“Flamenco” features more bass, drums and piano. The vocal melodies a minute in are outstanding and a nice touch. Perhaps a nod to Mr.Wyatt. Some fuzz bass after that with organ. Piano starts to take over.This song blends into the next one “Passo”. The uptempo piano melodies continue but bass and drums help out here. This song then blends into “Soleil” as piano melodies continue to dominate. Before 2 minutes we get some fuzz organ joining the piano melodies. “Tout Compte Fait” opens with slower paced piano as the organ provides a nice background. This song blends into the final track “Shema”.This sounds better than the previous song because bass, light drums and vocal melodies are added.
This is another French band that has impressed me to pieces. I had heard about them on the ProgEars site and am so thankful I did. A must have for Jazz and Canterbury fans…… by Mellotron Storm…..
Line-up / Musicians
Yves Hasselmann/ piano, Hammond organ, vocals
Jacques Goure/ bass 
Roger Gremillot/ drums
Songs / Tracks Listing

1. Voici La Nuit Tombée (18:00)
2. Flamenco (4:02)
3. Passo (3:05)
4. Soleil (3:03)
5. Tout Compte Fait (3:27)
6. Shema (3:06)

Amonite “Première “Folk Évolutif 1979 France Prog Folk Rock






Amonite “Première “Folk Évolutif  1979 France Prog Folk Rock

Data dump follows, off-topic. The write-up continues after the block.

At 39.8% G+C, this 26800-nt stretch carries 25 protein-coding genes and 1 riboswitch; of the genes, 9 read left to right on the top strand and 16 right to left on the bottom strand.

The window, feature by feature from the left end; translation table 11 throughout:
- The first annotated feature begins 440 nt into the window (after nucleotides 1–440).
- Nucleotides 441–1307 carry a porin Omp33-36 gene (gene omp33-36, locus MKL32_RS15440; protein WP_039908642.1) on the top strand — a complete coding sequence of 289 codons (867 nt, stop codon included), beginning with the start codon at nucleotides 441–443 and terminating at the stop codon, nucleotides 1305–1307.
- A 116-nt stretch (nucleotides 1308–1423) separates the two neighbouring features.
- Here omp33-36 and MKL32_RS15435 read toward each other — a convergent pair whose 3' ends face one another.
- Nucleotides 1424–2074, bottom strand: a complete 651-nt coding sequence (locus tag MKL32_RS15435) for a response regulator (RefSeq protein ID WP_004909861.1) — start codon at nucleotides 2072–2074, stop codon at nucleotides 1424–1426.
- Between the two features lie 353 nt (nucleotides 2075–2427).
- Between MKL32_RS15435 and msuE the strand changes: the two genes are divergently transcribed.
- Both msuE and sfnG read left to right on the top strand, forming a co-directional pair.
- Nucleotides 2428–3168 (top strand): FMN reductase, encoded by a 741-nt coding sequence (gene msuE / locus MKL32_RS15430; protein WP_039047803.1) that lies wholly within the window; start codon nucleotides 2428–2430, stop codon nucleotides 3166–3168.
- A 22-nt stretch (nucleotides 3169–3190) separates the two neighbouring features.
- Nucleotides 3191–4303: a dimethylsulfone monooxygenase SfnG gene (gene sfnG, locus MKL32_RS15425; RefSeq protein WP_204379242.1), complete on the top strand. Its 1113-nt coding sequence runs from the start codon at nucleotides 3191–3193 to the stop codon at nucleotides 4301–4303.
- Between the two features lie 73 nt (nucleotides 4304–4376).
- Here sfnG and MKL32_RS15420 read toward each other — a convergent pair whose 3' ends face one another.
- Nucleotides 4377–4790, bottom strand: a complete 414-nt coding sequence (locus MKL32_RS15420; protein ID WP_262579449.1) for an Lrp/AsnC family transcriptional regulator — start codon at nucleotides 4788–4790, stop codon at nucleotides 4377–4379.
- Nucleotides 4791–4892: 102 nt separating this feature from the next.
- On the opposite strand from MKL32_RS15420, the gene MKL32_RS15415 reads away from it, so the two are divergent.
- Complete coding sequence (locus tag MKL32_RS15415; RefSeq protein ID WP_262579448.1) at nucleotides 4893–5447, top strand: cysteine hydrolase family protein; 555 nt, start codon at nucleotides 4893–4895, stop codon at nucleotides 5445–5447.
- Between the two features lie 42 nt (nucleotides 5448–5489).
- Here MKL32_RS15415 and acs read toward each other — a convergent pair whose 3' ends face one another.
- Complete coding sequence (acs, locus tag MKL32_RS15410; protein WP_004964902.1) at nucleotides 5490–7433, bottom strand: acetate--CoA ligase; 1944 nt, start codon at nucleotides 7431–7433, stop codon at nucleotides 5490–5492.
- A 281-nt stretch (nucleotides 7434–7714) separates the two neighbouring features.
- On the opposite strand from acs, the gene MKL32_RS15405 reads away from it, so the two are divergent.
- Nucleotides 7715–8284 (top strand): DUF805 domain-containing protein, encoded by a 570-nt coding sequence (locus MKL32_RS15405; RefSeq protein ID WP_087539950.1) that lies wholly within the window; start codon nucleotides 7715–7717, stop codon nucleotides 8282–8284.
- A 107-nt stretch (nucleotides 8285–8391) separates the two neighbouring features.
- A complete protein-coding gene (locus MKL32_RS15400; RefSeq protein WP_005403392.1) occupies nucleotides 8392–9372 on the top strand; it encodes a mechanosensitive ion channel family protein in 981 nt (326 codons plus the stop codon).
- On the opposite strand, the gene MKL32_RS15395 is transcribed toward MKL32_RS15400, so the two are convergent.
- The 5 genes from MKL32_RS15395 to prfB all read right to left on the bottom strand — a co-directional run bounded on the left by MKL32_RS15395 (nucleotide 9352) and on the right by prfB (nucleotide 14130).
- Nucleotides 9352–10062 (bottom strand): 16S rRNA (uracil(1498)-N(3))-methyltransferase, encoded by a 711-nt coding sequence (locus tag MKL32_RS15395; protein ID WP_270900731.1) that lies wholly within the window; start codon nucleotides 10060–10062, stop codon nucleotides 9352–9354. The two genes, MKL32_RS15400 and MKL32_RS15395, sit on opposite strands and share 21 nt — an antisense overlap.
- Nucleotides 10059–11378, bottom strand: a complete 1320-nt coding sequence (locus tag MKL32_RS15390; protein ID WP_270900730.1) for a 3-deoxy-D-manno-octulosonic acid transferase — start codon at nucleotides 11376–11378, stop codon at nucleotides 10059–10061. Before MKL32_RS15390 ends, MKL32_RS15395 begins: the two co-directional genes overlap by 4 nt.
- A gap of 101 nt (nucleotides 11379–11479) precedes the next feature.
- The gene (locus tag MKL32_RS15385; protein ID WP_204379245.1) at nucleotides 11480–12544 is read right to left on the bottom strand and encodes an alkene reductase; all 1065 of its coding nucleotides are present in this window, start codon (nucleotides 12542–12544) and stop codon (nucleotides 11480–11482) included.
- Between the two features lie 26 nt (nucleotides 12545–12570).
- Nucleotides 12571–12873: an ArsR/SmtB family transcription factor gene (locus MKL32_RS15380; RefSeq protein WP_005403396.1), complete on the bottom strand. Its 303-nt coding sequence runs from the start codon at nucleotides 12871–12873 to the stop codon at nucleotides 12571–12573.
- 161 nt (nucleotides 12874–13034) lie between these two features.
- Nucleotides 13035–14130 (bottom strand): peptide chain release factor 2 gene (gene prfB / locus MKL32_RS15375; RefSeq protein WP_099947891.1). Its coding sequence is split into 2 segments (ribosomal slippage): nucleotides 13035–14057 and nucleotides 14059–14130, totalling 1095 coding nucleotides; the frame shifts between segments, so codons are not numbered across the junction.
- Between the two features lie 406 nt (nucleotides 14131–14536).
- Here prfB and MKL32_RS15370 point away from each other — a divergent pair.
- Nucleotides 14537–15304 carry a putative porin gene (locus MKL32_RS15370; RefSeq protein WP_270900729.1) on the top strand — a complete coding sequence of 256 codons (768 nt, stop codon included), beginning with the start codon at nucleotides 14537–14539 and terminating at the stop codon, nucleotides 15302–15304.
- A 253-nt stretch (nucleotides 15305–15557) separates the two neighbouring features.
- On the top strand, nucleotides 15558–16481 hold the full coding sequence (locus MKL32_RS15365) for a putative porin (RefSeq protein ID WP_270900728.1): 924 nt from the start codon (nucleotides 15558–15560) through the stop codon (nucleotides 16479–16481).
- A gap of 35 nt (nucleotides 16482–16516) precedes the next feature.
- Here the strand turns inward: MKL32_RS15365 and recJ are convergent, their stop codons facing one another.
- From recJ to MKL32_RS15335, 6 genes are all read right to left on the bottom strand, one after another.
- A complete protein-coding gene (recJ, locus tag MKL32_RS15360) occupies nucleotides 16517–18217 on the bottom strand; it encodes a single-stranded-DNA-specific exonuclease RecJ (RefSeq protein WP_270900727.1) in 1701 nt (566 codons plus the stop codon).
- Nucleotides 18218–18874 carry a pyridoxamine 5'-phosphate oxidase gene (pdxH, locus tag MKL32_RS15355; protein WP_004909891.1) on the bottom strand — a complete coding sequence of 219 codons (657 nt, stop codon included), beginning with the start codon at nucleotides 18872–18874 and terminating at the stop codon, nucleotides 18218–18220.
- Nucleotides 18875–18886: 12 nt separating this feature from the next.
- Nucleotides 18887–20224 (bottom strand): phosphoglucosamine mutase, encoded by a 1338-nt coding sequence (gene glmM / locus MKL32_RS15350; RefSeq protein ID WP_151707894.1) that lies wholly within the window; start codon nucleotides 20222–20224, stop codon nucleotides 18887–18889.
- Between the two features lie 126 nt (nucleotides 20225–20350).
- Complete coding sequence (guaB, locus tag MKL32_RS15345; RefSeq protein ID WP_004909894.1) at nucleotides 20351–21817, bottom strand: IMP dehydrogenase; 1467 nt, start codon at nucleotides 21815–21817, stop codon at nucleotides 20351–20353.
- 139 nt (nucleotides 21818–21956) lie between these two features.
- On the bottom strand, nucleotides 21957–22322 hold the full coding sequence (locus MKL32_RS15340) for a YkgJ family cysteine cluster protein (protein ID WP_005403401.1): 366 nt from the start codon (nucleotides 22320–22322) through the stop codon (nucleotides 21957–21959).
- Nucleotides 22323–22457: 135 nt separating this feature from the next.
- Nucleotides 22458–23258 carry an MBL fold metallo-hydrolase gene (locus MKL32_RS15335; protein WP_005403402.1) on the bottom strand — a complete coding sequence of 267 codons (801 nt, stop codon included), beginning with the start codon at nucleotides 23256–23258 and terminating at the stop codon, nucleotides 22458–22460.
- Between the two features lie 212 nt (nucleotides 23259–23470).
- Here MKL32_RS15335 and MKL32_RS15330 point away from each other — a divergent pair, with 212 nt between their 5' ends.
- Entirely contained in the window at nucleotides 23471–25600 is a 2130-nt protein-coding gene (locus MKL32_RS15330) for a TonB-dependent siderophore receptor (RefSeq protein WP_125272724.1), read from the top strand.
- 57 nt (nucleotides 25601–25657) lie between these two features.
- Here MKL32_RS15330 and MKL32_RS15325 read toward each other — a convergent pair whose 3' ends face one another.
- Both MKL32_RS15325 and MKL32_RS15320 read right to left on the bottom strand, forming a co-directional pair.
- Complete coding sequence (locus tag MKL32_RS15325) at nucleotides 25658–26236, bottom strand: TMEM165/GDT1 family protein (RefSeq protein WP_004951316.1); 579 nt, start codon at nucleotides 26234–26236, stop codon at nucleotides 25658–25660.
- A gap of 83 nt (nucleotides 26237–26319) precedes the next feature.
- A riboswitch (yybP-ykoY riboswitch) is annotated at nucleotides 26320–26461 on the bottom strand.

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Folk Rock band, for which little is known.Amonite came from France and consisted of Dominique Meslier on flutes, guitars and voices, Didier Dubreuil on guitars, psaltery and drums, Thierry Chatry on metallophone and Jean-Pierre Sandillon on piano, organ, and flute.They recorded their debut “Premiere-Folk evolutif” somewhere in Poitiers, but apparently no date was printed on the album.This was a private release, which some critics place it around 1979, with a fifth member appearing on the front cover, reputedly it was the band’s producer Michel Demily.Soundwise this rare LP is deeply grounded in Folk Rock territories with a strange, fairytale atmosphere and lots of sensitive, romantic passages with poetic French lyrics.However the album has little to do with Breton Folk movement, having often a singer/singwriter atmosphere, based on acoustic guitars, piano and an intense lyricism.The few narrations, surrounded by drums and piano often remind the folkier and more emotional side of Ange.The lack of significant electric passages though grounds Amonite’s album strongly on the Folk fields.While the mood is quite sensitive, the music is very much laid-back with no true dynamics and the pastoral passages often sound too minimalistic.The longer cut “Elles?” is definitely an accomplished composition, featuring Ange-like dramatic organs with a smooth electric solo after the middle, while the constant presence of Psych-tinged drumming and the deep voice of Meslier make this one a beautiful piece of Progressive Folk Rock.Unfortunately the rest of the album is good but not fully convincing with a few adventurous and captivating moments.There is no need to say this was the only release of Amonite, moreover all of the members are yet to be indicated in any further music developments.Their producer Michel Demily appeared many years later as the sound engineer of Taal on their “Mister Green” allbum. ……